In the ICU the APACHE II score was in the first week 15 (first week range 8–17) and the Mannheim peritonitis index was 34 (first week range 28–36). OA scoring by Bjórcket al was 2B (Fig. 1). After stabilization in the ICU the Bogotá bag was removed 6 days later, and we placed dynamic closure system (ABRA®) (Fig. 2). IAP measurements were performed in the patient during ABRA treatment in the ICU, but no pathologic values were recorded. The measurement of the abdominal wound was: 15 cm wide and 27 cm length. The ileostomy in the lower right quadrant functioned normally. The fascia was approximated one cm per day. Sixteen days later we proceeded to the primary closure of abdomen (Fig. 3).
Fig. 1

Bogotá bag

Fig. 2

Dynamic closure system (ABRA®)

Fig. 3

Total approximation of the borders of the fascia and skin before primary closure

The patient was discharged from the ICU after 2 days since the primary closure. Finally the patient was discharged a week from the Hospital. There was no dehiscence of skin and wound had healed properly in the follow up after 3 years (Fig. 4).
Fig. 4

Final appearance of the abdomen

Discussion

Patients with an OA are critically ill and have a high risk of developing major complications: multiple organ dysfunction syndrome, enterocutaneous fistula, intraabdominal abscess, and abdominal wall hernia (around 25–35 %) (D’Hondt et al. 2011; Brandl et al. 2014; Verdam et al. 2011). We have several techniques for the TAC: Negative Pressure Wound Therapy (NPWT) VAC, Vacuum pack, Zipper, Artificial burr, Mesh/sheet, Silo, Dynamic retentions sutures, etc (Suliburk et al. 2003; Tremblay et al. 2001; Wittmann 2000; Cuesta et al. 1991).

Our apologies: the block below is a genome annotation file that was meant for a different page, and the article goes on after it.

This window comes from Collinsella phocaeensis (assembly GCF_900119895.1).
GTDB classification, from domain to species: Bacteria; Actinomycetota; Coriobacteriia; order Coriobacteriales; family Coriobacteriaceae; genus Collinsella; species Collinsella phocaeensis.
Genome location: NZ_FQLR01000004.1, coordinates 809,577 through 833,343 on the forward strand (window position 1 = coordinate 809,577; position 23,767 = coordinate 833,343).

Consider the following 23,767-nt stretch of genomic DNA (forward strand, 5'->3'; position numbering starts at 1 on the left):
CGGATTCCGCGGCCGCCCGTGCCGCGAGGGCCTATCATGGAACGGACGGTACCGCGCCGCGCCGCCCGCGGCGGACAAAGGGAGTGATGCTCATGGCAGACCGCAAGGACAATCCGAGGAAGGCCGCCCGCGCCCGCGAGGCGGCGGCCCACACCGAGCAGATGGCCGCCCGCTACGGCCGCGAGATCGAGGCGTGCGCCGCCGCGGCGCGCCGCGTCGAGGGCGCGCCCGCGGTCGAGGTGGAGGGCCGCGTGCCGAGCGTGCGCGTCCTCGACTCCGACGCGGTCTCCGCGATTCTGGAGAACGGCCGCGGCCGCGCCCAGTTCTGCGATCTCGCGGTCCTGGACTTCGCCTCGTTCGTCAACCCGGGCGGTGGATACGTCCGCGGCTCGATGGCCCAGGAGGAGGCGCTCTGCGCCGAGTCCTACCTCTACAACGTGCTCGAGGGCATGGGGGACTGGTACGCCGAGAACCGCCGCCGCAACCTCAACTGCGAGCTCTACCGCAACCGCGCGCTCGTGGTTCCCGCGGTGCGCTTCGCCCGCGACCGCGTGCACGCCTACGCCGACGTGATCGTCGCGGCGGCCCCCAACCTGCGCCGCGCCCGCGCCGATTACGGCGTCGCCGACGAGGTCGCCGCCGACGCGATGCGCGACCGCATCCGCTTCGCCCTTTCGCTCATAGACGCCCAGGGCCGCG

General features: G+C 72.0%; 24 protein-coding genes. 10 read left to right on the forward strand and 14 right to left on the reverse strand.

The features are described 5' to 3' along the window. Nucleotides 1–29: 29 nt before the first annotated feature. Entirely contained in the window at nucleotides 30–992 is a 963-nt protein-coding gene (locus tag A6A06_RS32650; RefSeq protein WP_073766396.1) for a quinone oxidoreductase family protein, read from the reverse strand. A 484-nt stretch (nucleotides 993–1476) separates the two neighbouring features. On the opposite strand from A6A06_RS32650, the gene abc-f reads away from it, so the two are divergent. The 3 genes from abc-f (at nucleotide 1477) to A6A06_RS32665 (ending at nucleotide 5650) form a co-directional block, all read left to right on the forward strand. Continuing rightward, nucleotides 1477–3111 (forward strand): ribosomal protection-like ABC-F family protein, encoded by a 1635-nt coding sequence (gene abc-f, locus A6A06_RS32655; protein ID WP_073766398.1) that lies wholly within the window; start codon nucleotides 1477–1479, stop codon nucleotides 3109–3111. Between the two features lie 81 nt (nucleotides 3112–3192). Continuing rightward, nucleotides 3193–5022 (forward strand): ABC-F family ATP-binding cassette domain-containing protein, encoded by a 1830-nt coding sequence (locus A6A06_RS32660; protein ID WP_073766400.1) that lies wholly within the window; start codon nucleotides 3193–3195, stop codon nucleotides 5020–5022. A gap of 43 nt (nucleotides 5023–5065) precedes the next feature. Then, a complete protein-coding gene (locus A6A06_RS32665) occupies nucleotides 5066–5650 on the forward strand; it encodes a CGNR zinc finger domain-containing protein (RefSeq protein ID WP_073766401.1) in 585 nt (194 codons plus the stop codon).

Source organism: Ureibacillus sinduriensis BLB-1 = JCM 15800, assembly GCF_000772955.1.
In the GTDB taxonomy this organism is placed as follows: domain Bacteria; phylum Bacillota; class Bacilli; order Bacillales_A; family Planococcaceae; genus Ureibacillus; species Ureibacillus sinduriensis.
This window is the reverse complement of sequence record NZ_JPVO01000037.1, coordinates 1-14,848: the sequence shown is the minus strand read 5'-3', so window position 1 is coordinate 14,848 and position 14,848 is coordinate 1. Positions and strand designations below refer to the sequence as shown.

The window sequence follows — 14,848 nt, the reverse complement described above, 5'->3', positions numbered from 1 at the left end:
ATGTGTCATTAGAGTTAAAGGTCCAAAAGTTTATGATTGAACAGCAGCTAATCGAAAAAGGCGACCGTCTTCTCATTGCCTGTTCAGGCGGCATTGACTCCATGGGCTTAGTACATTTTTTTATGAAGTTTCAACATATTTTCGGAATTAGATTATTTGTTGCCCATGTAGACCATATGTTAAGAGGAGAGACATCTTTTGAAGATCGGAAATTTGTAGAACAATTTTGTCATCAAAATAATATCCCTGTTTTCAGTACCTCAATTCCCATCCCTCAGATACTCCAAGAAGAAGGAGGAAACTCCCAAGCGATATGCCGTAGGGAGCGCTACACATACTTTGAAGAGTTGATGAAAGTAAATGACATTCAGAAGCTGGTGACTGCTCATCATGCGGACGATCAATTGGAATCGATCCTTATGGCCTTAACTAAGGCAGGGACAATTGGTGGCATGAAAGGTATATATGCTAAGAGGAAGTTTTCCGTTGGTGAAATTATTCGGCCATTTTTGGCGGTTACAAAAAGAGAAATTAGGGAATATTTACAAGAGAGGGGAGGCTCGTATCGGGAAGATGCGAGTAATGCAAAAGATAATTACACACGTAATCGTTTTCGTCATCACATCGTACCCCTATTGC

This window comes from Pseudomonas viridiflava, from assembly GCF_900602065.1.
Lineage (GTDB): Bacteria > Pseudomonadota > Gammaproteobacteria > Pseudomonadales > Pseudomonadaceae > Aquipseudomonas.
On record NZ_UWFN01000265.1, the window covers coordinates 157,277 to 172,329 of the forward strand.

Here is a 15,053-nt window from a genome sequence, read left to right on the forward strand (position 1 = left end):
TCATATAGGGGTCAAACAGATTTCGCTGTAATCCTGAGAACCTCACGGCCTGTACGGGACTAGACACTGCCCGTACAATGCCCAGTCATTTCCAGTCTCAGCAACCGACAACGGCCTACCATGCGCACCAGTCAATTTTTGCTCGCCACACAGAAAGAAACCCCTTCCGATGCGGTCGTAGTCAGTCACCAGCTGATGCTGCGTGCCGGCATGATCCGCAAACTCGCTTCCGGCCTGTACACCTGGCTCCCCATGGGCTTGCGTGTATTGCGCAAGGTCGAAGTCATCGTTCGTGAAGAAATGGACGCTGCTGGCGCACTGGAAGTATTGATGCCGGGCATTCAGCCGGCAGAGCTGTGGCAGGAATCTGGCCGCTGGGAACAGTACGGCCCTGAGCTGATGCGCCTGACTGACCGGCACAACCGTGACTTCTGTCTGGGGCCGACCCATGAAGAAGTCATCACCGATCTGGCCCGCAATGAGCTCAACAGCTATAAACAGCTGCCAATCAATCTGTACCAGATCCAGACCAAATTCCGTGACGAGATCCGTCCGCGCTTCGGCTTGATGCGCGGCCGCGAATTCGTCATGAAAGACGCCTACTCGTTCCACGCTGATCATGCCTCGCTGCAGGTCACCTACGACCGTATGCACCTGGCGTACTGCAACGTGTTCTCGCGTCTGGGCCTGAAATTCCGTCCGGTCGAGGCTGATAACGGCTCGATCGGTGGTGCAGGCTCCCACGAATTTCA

The TAC using VAC is the most used technique in OA. The availability and preference for these techniques seems to have evolved during the past 30 years. At present, vacuum based techniques seem to be popular because 85 % of the studies published since 1998 describe a vacuum technique (D’Hondt et al. 2011; Suliburk et al. 2003). The high closure rate and the low complications rate have allowed this technique the most accomplished. These methods allow decompression of the abdomen, sequential lavage, and debridement, and they do not damage the midline fascia. VAC therapy has the additional advantage of evacuating the inflammatory exudate (Cuesta et al. 1991; Boele van Hensbroek 2009; Howdieshell et al. 2014; Smith et al. 1992).